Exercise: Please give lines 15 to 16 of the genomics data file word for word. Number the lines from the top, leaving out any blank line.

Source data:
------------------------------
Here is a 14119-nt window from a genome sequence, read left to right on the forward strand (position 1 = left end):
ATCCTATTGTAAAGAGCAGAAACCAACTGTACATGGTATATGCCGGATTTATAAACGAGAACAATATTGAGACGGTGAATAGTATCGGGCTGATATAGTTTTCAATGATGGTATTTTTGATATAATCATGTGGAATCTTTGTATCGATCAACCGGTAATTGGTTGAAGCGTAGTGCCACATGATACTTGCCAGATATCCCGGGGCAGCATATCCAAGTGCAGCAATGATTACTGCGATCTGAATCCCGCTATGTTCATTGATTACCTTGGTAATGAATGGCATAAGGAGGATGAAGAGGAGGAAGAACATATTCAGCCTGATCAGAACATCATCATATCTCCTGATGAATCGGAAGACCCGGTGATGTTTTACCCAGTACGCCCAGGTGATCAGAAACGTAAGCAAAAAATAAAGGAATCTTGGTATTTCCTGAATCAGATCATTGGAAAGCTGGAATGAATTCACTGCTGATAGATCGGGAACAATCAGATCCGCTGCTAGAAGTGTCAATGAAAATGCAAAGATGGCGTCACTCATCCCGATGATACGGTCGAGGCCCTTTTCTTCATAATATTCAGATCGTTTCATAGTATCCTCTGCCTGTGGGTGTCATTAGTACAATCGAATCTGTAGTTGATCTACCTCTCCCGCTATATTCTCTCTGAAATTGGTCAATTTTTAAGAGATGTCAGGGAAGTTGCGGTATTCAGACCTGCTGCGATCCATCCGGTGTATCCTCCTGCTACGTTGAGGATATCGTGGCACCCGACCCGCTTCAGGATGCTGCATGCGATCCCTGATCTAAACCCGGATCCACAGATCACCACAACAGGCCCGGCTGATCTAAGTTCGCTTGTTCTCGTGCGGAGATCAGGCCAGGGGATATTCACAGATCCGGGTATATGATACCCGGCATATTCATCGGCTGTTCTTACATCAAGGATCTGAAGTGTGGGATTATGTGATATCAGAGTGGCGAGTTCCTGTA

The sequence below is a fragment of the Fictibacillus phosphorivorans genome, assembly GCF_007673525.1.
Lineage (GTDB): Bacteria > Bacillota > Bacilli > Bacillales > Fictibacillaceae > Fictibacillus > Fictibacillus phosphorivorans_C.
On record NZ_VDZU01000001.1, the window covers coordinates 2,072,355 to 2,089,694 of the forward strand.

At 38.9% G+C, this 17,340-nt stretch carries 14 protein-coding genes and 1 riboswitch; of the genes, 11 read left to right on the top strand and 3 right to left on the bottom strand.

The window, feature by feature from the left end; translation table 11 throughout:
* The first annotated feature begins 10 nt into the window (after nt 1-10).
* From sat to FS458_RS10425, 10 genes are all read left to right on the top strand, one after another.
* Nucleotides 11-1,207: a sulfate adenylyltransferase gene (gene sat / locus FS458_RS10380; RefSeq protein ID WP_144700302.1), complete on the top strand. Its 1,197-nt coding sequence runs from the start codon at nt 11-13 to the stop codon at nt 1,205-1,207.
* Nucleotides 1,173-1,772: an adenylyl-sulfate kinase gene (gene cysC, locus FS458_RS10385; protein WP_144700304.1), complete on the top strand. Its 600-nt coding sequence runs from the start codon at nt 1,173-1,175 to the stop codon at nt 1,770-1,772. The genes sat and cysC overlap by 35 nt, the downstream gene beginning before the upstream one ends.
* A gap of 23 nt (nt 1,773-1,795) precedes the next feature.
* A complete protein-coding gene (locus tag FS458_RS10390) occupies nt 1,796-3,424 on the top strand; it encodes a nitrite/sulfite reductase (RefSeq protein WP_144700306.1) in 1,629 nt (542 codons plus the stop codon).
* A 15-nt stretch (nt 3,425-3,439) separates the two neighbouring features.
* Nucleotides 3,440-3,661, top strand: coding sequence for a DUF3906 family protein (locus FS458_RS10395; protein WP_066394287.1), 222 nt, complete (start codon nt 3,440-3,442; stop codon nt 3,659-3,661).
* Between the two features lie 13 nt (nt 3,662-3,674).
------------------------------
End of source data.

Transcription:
* Nucleotides 3,440-3,661, top strand: coding sequence for a DUF3906 family protein (locus FS458_RS10395; protein WP_066394287.1), 222 nt, complete (start codon nt 3,440-3,442; stop codon nt 3,659-3,661).
* Between the two features lie 13 nt (nt 3,662-3,674).